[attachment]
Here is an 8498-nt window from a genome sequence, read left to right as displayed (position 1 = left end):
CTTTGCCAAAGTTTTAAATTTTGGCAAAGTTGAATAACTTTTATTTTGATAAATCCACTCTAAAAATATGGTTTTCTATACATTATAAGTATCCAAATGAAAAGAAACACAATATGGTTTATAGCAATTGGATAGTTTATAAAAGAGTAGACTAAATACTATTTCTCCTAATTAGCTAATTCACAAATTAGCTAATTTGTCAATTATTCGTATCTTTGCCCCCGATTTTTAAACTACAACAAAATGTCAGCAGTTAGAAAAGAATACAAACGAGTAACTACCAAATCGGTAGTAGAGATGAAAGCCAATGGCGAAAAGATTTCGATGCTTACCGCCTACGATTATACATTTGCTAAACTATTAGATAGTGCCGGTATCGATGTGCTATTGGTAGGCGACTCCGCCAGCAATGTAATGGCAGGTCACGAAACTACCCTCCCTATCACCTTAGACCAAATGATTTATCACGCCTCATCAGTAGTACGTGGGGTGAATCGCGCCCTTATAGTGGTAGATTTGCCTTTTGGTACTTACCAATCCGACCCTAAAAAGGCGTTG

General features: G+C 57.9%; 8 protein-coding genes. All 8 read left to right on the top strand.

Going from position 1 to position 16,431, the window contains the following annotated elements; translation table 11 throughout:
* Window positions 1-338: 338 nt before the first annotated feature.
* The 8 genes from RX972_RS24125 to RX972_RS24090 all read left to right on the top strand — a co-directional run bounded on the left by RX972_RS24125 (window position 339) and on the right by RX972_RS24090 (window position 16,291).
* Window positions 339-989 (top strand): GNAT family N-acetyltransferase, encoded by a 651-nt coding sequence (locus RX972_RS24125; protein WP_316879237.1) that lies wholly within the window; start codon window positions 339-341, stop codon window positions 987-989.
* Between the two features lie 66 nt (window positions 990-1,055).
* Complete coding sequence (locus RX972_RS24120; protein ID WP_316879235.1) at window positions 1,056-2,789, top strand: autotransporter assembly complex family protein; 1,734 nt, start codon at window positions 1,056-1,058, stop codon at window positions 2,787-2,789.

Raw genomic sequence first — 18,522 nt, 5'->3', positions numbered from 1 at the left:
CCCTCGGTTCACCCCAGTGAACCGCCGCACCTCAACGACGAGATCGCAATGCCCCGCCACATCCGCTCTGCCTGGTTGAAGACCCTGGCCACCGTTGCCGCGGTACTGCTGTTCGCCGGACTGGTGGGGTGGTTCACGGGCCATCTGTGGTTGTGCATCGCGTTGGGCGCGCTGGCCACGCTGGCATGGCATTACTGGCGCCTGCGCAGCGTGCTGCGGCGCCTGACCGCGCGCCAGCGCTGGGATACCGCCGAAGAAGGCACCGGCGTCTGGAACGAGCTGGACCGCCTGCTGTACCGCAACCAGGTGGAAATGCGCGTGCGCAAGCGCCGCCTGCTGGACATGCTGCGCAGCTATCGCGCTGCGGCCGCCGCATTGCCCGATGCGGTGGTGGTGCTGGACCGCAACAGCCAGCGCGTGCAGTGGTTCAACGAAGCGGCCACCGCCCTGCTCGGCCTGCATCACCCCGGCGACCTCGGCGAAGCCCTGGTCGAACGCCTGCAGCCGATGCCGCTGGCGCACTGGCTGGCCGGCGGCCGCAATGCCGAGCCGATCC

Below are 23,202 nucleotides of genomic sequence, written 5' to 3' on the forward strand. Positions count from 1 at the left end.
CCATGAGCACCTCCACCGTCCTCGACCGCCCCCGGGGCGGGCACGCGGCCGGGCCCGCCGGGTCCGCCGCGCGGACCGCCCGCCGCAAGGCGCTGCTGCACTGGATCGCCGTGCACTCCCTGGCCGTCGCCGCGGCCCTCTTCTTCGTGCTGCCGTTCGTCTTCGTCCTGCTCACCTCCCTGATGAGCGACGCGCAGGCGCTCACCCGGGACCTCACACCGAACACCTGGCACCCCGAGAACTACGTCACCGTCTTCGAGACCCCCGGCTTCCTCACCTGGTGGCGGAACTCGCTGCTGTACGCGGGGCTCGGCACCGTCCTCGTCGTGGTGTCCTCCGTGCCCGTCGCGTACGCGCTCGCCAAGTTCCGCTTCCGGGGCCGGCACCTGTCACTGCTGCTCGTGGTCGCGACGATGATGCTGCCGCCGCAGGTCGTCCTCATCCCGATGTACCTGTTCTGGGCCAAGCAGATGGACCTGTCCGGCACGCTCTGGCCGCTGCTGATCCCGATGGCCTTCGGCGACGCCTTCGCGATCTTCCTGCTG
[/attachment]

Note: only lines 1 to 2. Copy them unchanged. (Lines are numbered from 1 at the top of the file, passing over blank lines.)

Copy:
Here is an 8498-nt window from a genome sequence, read left to right as displayed (position 1 = left end):
CTTTGCCAAAGTTTTAAATTTTGGCAAAGTTGAATAACTTTTATTTTGATAAATCCACTCTAAAAATATGGTTTTCTATACATTATAAGTATCCAAATGAAAAGAAACACAATATGGTTTATAGCAATTGGATAGTTTATAAAAGAGTAGACTAAATACTATTTCTCCTAATTAGCTAATTCACAAATTAGCTAATTTGTCAATTATTCGTATCTTTGCCCCCGATTTTTAAACTACAACAAAATGTCAGCAGTTAGAAAAGAATACAAACGAGTAACTACCAAATCGGTAGTAGAGATGAAAGCCAATGGCGAAAAGATTTCGATGCTTACCGCCTACGATTATACATTTGCTAAACTATTAGATAGTGCCGGTATCGATGTGCTATTGGTAGGCGACTCCGCCAGCAATGTAATGGCAGGTCACGAAACTACCCTCCCTATCACCTTAGACCAAATGATTTATCACGCCTCATCAGTAGTACGTGGGGTGAATCGCGCCCTTATAGTGGTAGATTTGCCTTTTGGTACTTACCAATCCGACCCTAAAAAGGCGTTG